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Authors: Tilly Bagshawe

Friends & Rivals

BOOK: Friends & Rivals
Friends and Rivals

For my children: Sefi, Zac, Theo and Summer.

Table of Contents


Catriona Charles sucked in her stomach as hard as she could and yanked on the zip of her burgundy velvet dress. It had fitted her perfectly when she'd bought it in Oxford four weeks ago, but now voluptuous folds of flesh seemed to be creeping out everywhere, like excess pastry flopping over the top of a pie dish. Tomorrow, without fail, she would go on a diet. No more Hobnobs. Or cheese. And she would cut out booze for a month. Well, perhaps not a whole month. Two weeks would probably be enough to make a difference.

‘Can I help? Two hands are better than one.'

Ivan Charles, Catriona's husband of fifteen years, walked up behind her. Pulling the two sides of fabric together, he pulled the zip to the top and fastened the hook and eye.

‘There.' He smiled triumphantly. ‘You look gorgeous.'

He was right. With her tangle of honey-blonde hair, full, sensual lips and intelligent green eyes, not to mention a pair of breasts that many girls half her age would have given their eye teeth for, at thirty-eight Catriona Charles was still an extremely attractive woman. Admittedly two kids, a fondness for gin and tonic and cheese on toast and a loathing of physical exercise in all its forms had allowed her figure to blossom a little
much in recent years. It would be fair to say Catriona looked better in an evening dress than a bikini. But men had always found her Nigella-esque, just-rolled-out-of-bed look a turn-on, and couldn't understand Catriona's own insecurity about her looks.

‘Really?' she sighed. ‘You're sure I don't look like a lump of cookie dough squeezed into a wine bottle?'

Ivan laughed, kissing her on the back of her neck. ‘Mmmm. Cookie dough and cabernet. Two of my favourite things. And here are two more.' He squeezed her breasts. ‘Happy Birthday to me, eh?'

Tonight was Ivan Charles's fortieth birthday party, an event that had consumed every waking hour of his wife's time for the past three months. As co-founder and owner of Jester, a successful music management company, Ivan Charles was one of the most well-connected men in the record business. Ivan's ‘friends' were so numerous they could have banded together and formed their own country. Even at Oxford, where he and Catriona had first met, and where Ivan had also met his Jester business partner, Jack Messenger, Ivan was infamous as a
bon vivant
and all-round party animal. With his model good looks (dark hair, blue eyes, toned rower's physique) and immense personal charm, he was also well known as a ladies' man. Hundreds of hearts were broken the day that Ivan Charles walked down the aisle with Catriona Farley. Though the marriage had been stormy at times, they had had two gorgeous kids together and were still going strong the better part of two decades later. Ivan Charles congratulated himself on that. Then again, Ivan Charles congratulated himself on a lot of things for which he was not, in truth, responsible. For all his wit and charisma, beneath the dazzle, Ivan Charles was a deeply arrogant man.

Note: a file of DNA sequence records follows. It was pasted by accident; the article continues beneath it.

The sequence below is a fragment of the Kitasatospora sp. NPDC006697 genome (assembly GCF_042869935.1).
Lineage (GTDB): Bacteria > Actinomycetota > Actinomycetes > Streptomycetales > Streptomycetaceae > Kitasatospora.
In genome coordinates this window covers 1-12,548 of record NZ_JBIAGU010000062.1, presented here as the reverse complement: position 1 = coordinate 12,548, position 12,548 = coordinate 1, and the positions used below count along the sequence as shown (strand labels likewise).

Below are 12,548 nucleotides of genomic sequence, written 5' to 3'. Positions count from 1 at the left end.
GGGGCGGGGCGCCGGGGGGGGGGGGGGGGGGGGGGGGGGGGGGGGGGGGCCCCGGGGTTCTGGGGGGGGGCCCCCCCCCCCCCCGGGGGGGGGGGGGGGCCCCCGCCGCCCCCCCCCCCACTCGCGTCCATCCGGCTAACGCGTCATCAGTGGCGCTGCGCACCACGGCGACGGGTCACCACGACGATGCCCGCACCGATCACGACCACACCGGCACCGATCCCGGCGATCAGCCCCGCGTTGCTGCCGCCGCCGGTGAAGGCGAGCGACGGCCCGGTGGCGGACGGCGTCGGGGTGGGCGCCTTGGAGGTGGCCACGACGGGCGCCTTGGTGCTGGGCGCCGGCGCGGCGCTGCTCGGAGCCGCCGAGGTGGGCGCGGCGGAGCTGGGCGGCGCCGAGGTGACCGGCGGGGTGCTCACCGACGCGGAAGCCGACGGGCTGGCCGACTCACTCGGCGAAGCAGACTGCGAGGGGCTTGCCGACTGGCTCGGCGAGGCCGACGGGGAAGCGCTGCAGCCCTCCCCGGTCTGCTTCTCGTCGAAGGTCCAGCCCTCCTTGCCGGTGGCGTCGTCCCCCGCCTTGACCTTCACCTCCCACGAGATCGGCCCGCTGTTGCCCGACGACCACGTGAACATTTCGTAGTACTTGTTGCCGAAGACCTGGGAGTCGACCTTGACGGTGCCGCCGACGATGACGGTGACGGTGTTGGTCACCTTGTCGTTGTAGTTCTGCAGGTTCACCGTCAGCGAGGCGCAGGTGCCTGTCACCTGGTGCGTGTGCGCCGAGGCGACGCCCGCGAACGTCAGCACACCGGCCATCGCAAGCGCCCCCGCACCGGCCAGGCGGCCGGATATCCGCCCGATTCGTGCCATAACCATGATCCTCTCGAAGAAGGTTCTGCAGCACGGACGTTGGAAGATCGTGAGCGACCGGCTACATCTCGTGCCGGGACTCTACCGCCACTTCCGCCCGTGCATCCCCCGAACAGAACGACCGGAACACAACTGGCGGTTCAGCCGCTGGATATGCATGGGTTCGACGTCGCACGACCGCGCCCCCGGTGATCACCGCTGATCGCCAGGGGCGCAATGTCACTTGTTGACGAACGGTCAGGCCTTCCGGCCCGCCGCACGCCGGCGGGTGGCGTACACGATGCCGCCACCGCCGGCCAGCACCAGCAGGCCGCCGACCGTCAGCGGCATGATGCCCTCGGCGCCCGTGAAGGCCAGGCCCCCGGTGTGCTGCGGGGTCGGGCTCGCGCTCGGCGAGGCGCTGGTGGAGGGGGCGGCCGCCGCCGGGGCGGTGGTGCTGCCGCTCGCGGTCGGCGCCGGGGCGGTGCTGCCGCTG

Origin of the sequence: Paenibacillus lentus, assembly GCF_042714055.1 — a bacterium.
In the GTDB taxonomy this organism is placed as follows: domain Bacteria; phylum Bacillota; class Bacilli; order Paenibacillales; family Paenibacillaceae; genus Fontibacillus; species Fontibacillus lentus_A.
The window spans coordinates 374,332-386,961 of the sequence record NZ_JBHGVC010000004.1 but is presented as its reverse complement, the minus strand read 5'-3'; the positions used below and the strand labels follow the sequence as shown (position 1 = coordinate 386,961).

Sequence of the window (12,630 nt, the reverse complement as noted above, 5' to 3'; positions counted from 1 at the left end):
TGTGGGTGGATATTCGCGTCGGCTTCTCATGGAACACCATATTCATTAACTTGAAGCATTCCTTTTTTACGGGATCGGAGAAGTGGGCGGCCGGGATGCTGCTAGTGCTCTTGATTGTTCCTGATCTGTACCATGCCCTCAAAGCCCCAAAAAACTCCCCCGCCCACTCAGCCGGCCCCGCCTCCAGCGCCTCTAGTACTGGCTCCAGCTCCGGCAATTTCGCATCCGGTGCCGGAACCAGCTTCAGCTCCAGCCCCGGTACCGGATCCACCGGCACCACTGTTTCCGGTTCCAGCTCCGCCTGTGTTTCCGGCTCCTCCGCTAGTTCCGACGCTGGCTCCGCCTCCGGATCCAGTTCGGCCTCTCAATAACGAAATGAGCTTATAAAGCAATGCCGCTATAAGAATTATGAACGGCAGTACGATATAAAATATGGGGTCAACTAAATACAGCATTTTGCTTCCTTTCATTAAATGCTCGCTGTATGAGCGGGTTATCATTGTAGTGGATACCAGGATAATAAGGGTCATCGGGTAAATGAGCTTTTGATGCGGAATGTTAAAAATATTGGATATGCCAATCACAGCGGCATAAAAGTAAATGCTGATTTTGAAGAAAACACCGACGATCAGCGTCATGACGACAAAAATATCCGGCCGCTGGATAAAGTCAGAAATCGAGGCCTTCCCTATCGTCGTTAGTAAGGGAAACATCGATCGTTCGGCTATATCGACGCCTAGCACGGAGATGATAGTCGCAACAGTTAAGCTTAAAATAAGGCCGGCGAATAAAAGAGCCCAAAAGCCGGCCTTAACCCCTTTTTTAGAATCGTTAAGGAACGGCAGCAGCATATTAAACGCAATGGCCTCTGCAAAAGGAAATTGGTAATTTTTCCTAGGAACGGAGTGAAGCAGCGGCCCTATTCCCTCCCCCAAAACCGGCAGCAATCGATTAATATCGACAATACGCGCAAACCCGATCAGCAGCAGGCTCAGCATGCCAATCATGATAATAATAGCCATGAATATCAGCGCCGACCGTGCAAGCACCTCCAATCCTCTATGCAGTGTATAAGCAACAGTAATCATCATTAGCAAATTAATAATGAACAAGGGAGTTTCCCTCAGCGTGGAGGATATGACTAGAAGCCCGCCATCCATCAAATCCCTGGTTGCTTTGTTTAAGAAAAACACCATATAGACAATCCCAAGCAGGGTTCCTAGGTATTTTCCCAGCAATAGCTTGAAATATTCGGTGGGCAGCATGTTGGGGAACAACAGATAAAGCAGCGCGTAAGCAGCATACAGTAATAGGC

He's so bloody handsome still
, thought Catriona, watching her husband adjust his bow tie and flick a piece of lint from the lapel of his dinner jacket.
How lucky I am to be married to him.

Ivan looked at his vintage Omega watch, a gift from a grateful client. ‘Six o'clock. Shall we have a sneaky glass of champagne before the locusts descend?'

‘Are you joking?' wheezed Catriona. She could barely breathe in the dress. ‘I still have all the place cards to do, the caterer's having a cow because only half the mixers got delivered and the playroom looks like a bloody bomb's hit it.'

‘Who's going to be going in the playroom?' said Ivan reasonably. ‘Come on, Cat. One drink.'

‘Muuuuuuuum!' A wild, animal shriek echoed along the hallway. Catriona recognized it as her twelve-year-old daughter, Rosie. ‘Hector put food colouring in the shampoo bottle. My hair's gone fucking BLUE! It won't come out!'

‘Don't fucking swear,' Ivan bellowed back, earning himself a reproving look from Catriona. ‘What? She needs to be told. Both the children swear like bloody truck drivers.'

‘I wonder why!'

‘Muuuum! I need you! Now!'

Catriona rolled her eyes to heaven. It was going to be a very long night.

Jack Messenger turned his Bentley Continental off the A40 onto the single-track road marked ‘Widford'. He'd first come to this part of the world in his teens, when he'd won a Rhodes Scholarship to Oxford, and it had always occupied a special place in his heart. To Jack, an American, the Cotswolds were like something out of a theme park or a Disney cartoon. The ancient churches and cottages, the crumbling dry-stone walls, the welcoming pubs and lush meadows dissected by rivers whose names conjured up a romantic, lost England: Leach, Churn, Dun, Windrush, Evenlode; all of them delighted him and inspired a sense of wonder that he'd never lost.